When a person entered the walled town he might be greeted by the sight of heads impaled on stakes or a decaying corpse swinging from a tree. Centuries ago, long before there was a United States of America, European kingdoms had their macabre ways of posting warnings that crime was not tolerated there.? Beware, all you who think that you can plunder and kill and plot against rulers, for this will be your fate. Read More
Let?s take a look at the ?crime and punishment? issue from a different point of view.? In an island society–or in backwoods hill country US–it is important to keep the peace.? Otherwise, the Hatfields start taking shots at the McCoys, or the people of one village begin slinging spears at those of another, for some real or imagined damage sustained.? To heal this rupture in the society, there has to be some compensation or pay-back for damage done.? Chuukese, and people from other islands also, sometimes adopted the young man who had killed their own son.? The killer was the payback to the offended family.? At first I found this hard to believe, but then it began to make sense. ? Read More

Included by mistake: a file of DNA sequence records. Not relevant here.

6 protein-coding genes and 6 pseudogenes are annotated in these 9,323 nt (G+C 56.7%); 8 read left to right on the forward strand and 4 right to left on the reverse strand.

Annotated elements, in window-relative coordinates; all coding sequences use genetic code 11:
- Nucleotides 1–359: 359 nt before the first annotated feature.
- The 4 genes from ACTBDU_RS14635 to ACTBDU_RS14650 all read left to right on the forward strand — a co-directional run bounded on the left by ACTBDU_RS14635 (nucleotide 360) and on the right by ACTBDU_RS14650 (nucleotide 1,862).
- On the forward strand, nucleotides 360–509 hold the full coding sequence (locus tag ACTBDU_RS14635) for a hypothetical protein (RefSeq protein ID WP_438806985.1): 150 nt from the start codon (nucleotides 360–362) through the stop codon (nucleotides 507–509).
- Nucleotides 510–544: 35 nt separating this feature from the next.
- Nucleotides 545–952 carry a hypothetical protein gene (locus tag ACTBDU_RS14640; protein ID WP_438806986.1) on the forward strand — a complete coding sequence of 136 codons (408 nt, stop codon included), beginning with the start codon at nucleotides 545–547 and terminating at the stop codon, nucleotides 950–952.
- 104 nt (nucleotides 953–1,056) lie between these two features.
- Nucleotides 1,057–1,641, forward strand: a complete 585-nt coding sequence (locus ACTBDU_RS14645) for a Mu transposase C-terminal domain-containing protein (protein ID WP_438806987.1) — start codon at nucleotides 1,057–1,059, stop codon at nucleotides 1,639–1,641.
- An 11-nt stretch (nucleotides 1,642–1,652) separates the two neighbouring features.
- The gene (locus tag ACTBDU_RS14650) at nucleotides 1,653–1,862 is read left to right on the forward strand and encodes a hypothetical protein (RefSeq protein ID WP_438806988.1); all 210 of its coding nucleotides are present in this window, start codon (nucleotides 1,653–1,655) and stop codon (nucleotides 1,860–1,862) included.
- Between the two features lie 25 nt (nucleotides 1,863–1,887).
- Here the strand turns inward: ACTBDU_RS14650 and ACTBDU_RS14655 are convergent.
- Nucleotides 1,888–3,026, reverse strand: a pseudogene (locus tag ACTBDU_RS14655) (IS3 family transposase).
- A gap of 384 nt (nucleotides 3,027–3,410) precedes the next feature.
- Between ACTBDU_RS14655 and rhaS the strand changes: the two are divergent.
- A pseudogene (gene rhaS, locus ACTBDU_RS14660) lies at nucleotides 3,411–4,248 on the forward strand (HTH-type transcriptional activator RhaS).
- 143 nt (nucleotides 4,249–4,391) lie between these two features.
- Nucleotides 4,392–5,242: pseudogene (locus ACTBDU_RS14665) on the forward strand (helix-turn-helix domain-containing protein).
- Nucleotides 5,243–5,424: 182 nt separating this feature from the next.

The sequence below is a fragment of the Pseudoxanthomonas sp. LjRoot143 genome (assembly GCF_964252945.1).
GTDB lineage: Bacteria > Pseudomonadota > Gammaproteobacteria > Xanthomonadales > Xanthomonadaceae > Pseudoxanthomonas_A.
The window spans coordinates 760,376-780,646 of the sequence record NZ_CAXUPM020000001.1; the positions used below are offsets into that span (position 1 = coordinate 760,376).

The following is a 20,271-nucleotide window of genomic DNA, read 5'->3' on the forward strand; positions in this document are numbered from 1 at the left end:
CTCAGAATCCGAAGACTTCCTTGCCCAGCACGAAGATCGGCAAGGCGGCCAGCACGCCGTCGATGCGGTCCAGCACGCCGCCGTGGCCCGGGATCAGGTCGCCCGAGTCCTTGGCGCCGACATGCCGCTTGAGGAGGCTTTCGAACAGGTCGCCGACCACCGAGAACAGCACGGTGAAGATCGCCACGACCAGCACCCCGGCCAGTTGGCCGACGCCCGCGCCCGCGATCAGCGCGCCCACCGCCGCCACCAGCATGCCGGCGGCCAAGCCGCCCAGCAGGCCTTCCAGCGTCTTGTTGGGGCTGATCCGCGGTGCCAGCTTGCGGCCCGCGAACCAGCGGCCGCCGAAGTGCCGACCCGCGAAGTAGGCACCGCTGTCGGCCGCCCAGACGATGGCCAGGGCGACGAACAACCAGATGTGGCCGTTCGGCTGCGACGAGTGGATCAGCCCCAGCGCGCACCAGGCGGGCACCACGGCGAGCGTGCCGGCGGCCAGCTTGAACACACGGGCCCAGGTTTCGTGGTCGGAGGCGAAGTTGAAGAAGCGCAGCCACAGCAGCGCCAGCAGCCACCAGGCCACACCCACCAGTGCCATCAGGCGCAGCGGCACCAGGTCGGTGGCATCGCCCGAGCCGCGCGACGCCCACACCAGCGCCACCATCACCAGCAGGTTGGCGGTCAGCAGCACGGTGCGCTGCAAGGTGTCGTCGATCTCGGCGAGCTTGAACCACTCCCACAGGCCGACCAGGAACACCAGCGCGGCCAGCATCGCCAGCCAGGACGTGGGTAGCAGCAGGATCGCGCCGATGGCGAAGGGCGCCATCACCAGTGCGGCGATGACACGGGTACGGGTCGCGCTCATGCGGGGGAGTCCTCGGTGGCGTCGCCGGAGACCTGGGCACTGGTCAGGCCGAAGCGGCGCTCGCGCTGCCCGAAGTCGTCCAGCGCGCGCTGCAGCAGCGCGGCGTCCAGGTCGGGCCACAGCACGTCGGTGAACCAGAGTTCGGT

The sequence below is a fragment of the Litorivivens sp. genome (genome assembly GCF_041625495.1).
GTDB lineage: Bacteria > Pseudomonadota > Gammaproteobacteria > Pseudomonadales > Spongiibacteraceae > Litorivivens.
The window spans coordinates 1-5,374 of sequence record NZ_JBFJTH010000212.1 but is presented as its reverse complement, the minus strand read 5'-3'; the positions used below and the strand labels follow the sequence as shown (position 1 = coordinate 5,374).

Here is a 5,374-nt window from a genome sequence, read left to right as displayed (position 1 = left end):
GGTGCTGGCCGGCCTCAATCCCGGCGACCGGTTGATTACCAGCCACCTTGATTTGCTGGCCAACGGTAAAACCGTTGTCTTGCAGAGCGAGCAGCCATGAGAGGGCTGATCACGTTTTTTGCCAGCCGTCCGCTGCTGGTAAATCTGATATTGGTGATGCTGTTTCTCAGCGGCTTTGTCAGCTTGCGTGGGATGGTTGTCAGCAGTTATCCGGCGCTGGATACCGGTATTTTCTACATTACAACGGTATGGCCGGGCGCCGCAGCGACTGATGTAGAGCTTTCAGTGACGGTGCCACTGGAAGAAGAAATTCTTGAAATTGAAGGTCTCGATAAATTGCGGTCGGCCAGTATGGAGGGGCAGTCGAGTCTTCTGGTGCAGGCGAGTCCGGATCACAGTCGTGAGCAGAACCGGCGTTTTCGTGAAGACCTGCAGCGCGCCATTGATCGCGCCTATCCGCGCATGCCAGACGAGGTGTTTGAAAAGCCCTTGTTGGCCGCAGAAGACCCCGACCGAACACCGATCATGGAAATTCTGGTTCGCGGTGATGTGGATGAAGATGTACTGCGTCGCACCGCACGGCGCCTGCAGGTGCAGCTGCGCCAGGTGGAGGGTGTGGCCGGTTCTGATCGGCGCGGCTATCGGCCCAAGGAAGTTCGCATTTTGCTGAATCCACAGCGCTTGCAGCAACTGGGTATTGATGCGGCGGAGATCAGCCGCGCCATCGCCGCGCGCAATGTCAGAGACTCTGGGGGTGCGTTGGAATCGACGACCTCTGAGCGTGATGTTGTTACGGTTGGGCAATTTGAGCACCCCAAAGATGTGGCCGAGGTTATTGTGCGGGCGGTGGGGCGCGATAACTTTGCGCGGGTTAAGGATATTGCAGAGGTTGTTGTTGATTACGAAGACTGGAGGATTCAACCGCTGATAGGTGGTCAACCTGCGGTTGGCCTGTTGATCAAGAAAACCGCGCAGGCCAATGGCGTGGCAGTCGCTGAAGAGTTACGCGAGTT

If casual conversation is any gauge, Americans seem to want their justice system to do one thing, and only one thing: punish wrong-doers harshly enough to teach them and everyone else a lesson.? ?Crime?doesn’t?pay? is presumably the lesson.
Two 13-year olds toss a shopping cart off a bridge and badly injure a woman?? Put them away for 20 years.? A drug dealer is caught making a deal across from a public high school?? He should get the maximum sentence for threatening young people.? Barry Bonds is convicted of perjury over steroid use?something that may be unfair but is no threat to others?? Teach him a lesson and put him away in jail.
I found myself arguing with a woman Read More